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Asst prof Philips Akinwole hands a water sample to Amerti Guta '23 at Big Walnut Creek

Rising senior is lone undergrad presenter at scientific conference

A rising DePauw senior was the only undergraduate invited to present research findings this week at The Changing Microbiomes Symposium.

Amerti Guta '23 near Big Walnut CreekAmerti Guta ’23 and her research adviser, assistant biology professor Philips Akinwole, had submitted a poster outlining the findings of research undertaken by Guta and two recent graduates -- Madeline Draper and Mahaila Martin. After receiving their proposal, the symposium, hosted by Pennsylvania State University, invited her to present. All other presenters were graduate or postdoctoral students.

It was the first time Guta has presented her research outside of DePauw. She admitted to some nerves beforehand, “but once I was on the stage, I knew I had to do it. And I knew I was prepared enough and I worked for it. It was a two-and-a-half-year project. So I knew that was the time to be able to communicate what we did.”

The students and Akinwole already are authors of a published paper about their research conducted on the Big Walnut Creek in Greencastle. They took water samples to determine the effects of effluent from a wastewater treatment plant, which treats waste with ultraviolet radiation, on the river. The same team later took samples from the Des Plaines River in suburban Chicago, where waste is treated with chlorination, and they are working on a second paper to be published this summer, Guta said.

She covered the work from both locations in her talk. “At first I was like, oh, this is going to be a bit hard. But then once I did the presentation, it was really good,” she said. “People were really welcoming. They challenged me in a way that would really help me to think. And the presentation went really well. I'm learning a lot from other people.”

Akinwole said a number of other students and professors complimented the talk and the research on which it was based. Penn State’s Microbiome Center tweeted about it, saying in part “Congrats @DePauwU on the excellent training and preparation your undergrads receive. Stunning example of undergraduate research. Ready for graduate school!!!” 

Tweet from symposium about Amerti Guta presentation.
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Tweet from postdoc researcher about Guta presentation
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Tweet from second postdoc researcher about Guta presentation
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Two postdoctoral researchers in attendance tweeted their compliments too. “Anyone looking for a grad student in the next couple of years, this is one impressive candidate,” wrote Ella Sieradzki, a postdoctoral researcher at the University of California Davis. “Hands down best undergrad talk I’ve ever seen.”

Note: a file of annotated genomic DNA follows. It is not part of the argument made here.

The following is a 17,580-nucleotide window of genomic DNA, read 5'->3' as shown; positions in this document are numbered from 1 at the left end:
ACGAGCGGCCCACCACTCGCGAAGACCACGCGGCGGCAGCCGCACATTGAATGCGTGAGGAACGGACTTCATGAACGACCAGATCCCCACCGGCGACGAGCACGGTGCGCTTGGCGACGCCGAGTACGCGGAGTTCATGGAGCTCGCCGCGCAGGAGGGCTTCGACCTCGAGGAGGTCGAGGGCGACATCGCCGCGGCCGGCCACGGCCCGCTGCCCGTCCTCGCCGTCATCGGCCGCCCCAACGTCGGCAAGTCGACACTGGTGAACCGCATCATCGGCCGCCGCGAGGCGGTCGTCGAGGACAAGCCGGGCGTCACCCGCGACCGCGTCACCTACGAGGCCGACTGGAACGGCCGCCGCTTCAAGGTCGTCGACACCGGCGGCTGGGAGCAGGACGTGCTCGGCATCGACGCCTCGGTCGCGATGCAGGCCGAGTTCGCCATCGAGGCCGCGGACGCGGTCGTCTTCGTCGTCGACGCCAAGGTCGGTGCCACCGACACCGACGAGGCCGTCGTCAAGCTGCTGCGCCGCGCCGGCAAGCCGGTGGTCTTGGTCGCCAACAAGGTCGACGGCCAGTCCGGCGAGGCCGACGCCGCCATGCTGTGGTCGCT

Geovanni Santiago, a postdoctoral student at Penn State’s Eberly College of Science, wrote, “Wonderful talk!”

Guta has been working nonstop with Akinwole since the second semester of her first year at DePauw, when “I barely knew about research. I knew I wanted to do research; I knew I was interested in it. But I didn’t know how to do it or like, what are the steps to do it.” Akinwole taught her that, she said, providing “a good balance of supervision and also independence.”

She said she hasn’t firmed up her career path, but she likely will continue research in graduate school after she graduates from DePauw next May.

Akinwole said Guta “goes out of her way to contribute to what we do in the lab, to the work. She’s very dedicated to research and I think she does a good quality that will take her very far in her career, being curious, being not satisfied with whatever you have right now, but try to find out more.”

Guta is an international student from Ethiopia. She found DePauw online, and liked what she learned about its academics and culture. Once she connected with the school, she found that Loutfi Jirari, DePauw’s assistant vice president for international enrollment, “was really helpful and more clear than most of the school counselors were. …

“What stood out the most is people graduating were so connected to the school,” she said. “And I don’t think you would want to be connected to a place that didn’t support you or help you or provide you with what you have today.” So I think that was a good time for me to be like, OK, I would get the support I would want.”

Martin, who graduated last month, is working for Genezen, a small company looking at viral vectors as a delivery method for medications. She plans to seek a master’s degree in virology in a year or so.

“The experience in the research labs at DePauw gave me an understanding of what would be expected in a lab setting and gave me the opportunity to grow,” she said in an email. “My research experience seemed to be of interest to many if not all of the employers that I interviewed with as it gave insight of my experience in a lab. Overall, there is a HUGE value to doing research in undergrad.”

Draper, who also graduated, said she is taking a gap year to work for a microbiology laboratory. She plans to apply to graduate school to study pathology assistance.

“There is a lot of value in doing research as an undergraduate,” she said via email. “It gets you hands-on experience in the field and really helps your resume stand out. It also gives you an insight into what a career in science is like.”  

(Top photo: Akinwole hands a water sample to Guta on the bank of the Big Walnut Creek.) 

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